Ryanair to cut 42 Riga flights as Latvian government introduces €6.50 security tax

Ryanair to cut 42 Riga flights as Latvian government introduces €6.50 security tax

300,000 passengers, 300 jobs and €30m tourism revenues lost

Ryanair, the world’s favourite airline, 30th Nov. confirmed that it will cut 42 weekly flights to/from Riga Airport, from 12th January, resulting in the loss of over 300,000 passengers, 300 jobs and over €30m in tourism revenues, after the Latvian Government imposed a €6.50 security tax from 1st January. Ryanair has written to Transport Minister, Mr Aivis Ronis, to confirm the closure of routes to/from Bristol and Bremen and flight cuts on eight other routes, including London, Milan and Rome, resulting in 42 fewer weekly flights to/from Riga, as a direct result of this insane €6.50 security tax.

Ryanair emphasised the devastating impact such taxes have had on passenger traffic in the UK, Germany and Ireland and confirmed that passengers to/from Riga are extremely price sensitive and unwilling to pay the Latvian government’s high travel taxes. Ryanair highlighted that tourist taxes were scrapped in Belgium and Holland after their governments studied the devastating impact such taxes have on tourism and jobs.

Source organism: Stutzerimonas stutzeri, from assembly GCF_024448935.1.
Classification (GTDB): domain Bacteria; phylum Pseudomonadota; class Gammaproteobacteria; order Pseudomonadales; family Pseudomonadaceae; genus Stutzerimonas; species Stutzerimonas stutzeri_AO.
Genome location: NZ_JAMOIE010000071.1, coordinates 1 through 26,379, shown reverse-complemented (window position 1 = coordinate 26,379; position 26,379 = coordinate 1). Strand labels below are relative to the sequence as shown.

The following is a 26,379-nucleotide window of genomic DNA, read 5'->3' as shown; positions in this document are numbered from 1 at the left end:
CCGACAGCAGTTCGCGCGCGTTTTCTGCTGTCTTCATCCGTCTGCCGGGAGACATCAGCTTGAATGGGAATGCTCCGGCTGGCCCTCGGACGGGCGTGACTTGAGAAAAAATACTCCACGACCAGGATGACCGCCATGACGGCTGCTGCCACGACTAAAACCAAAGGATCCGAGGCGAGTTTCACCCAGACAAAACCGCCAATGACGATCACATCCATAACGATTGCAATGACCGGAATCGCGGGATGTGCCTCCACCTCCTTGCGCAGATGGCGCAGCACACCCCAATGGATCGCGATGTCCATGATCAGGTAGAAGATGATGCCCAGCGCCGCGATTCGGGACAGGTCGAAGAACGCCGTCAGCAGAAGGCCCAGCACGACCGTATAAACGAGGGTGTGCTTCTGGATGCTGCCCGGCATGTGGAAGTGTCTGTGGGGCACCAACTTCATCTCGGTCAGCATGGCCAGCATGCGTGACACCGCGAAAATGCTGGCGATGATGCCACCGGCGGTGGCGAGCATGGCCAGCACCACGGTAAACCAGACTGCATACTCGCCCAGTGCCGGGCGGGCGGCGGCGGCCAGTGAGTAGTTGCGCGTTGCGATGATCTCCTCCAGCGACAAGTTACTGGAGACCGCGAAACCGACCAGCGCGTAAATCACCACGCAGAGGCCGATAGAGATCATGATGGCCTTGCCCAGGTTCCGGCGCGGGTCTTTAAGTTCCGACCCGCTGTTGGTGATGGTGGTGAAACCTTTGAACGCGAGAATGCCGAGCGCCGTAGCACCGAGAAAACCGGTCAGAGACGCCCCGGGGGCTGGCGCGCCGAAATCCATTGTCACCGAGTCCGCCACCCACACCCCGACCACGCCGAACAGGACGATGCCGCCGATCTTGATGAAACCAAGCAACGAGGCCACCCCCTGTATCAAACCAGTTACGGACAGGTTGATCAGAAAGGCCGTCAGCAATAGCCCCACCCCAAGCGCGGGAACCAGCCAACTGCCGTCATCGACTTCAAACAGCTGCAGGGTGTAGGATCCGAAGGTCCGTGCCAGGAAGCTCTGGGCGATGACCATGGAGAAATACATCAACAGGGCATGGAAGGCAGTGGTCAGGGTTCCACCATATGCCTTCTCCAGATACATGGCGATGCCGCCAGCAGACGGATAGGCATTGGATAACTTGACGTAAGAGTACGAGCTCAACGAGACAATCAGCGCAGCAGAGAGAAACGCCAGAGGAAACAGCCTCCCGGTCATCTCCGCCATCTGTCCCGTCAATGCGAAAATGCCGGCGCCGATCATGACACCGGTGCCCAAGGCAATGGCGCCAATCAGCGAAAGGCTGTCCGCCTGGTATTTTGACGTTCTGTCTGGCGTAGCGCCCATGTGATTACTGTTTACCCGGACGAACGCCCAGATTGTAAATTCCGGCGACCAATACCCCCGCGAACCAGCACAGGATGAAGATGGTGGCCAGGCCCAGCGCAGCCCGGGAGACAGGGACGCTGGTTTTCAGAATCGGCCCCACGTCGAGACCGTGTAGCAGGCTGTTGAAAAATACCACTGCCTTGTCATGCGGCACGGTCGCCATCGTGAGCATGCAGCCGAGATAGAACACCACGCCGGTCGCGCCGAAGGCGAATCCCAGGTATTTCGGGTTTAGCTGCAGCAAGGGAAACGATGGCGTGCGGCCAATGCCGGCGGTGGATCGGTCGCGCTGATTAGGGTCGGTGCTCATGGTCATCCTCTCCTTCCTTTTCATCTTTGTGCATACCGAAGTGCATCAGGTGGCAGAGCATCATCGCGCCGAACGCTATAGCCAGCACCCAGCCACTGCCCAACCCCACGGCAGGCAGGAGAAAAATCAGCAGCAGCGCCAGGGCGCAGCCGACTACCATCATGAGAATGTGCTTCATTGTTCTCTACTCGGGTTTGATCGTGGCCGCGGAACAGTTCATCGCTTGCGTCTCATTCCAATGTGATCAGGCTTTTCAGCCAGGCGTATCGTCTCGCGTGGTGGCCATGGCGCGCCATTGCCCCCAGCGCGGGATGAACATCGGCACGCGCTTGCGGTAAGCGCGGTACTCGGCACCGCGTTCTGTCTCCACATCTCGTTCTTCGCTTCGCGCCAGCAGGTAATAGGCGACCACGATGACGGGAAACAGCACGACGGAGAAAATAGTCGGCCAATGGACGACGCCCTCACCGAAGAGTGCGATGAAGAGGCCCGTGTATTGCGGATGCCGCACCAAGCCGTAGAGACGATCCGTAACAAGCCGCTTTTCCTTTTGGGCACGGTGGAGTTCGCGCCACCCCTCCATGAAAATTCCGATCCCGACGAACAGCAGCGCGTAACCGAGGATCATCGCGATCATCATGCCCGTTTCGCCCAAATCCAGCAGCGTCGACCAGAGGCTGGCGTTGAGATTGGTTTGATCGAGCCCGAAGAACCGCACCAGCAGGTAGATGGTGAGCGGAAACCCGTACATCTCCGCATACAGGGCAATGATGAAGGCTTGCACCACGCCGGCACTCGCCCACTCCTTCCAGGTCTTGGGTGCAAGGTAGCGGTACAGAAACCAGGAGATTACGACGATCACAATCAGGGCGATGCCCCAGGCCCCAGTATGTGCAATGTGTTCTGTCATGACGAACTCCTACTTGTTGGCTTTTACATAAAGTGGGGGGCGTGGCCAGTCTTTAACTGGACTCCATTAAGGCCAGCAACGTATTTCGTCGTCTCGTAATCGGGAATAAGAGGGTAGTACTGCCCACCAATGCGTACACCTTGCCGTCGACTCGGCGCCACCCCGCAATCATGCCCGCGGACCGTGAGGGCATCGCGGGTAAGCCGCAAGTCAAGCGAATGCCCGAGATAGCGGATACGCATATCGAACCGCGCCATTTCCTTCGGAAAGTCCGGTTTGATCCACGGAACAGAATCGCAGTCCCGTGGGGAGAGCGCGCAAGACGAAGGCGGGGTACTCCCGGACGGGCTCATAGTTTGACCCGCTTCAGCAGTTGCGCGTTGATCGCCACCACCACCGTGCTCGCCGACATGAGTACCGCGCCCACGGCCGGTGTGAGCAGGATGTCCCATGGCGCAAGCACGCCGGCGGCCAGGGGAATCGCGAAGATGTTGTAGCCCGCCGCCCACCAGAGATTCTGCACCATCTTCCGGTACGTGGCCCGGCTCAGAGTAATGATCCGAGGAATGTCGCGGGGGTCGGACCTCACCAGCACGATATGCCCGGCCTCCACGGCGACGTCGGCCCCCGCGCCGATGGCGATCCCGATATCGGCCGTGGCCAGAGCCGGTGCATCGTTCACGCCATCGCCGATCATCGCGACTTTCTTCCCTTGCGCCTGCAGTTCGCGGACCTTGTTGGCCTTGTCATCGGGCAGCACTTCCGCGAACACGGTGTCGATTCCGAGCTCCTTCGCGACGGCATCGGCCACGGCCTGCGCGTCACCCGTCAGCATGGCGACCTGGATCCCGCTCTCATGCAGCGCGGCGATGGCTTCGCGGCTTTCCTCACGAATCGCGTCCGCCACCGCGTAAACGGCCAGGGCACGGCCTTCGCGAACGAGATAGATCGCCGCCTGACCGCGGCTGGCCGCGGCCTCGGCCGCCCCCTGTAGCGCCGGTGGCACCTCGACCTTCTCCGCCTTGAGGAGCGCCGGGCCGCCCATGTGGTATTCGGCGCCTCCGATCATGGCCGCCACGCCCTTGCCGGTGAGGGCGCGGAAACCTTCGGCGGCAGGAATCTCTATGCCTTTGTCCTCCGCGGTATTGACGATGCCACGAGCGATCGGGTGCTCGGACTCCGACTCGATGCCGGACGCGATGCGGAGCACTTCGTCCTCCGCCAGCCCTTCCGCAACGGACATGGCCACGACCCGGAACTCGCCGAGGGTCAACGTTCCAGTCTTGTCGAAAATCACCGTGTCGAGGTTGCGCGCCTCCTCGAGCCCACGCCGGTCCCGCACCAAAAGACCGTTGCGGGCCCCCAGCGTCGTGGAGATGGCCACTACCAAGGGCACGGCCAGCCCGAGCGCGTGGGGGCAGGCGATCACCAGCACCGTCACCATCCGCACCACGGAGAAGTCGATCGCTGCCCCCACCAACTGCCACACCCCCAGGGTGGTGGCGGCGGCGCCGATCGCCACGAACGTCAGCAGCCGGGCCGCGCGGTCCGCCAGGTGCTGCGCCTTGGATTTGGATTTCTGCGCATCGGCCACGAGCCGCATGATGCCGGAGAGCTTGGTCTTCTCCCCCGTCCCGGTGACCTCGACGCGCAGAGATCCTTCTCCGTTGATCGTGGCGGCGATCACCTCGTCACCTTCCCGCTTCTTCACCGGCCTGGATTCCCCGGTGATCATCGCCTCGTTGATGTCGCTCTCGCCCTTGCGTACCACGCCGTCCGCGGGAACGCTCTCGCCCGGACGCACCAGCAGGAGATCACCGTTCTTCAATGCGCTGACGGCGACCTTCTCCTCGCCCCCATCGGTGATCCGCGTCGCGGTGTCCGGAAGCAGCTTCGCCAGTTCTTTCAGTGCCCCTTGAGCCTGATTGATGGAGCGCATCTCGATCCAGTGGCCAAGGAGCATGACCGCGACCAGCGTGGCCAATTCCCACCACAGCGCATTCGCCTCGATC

Ryanair’s Stephen McNamara said:

“Ryanair’s passenger growth has transformed Riga airport and delivered real competition to the Latvian market while creating and sustaining thousands of jobs. The silly decision by the Latvian government to introduce an unavoidable €6.50 security tax, despite undeniable international evidence that such taxes result in steep traffic declines, will devastate passenger traffic and jobs.

Ryanair will now adjust its capacity at Riga airport downwards, in response to the inevitable fall in demand following the introduction of this tax, which will result in 42 fewer weekly flights, 300,000 fewer passengers and the loss of at least 300 jobs and over €30m in tourism revenues. These cuts can be avoided if the government learns from the negative impact these taxes have had in other European countries and reverses its decision to tax tourists instead of welcoming them.”





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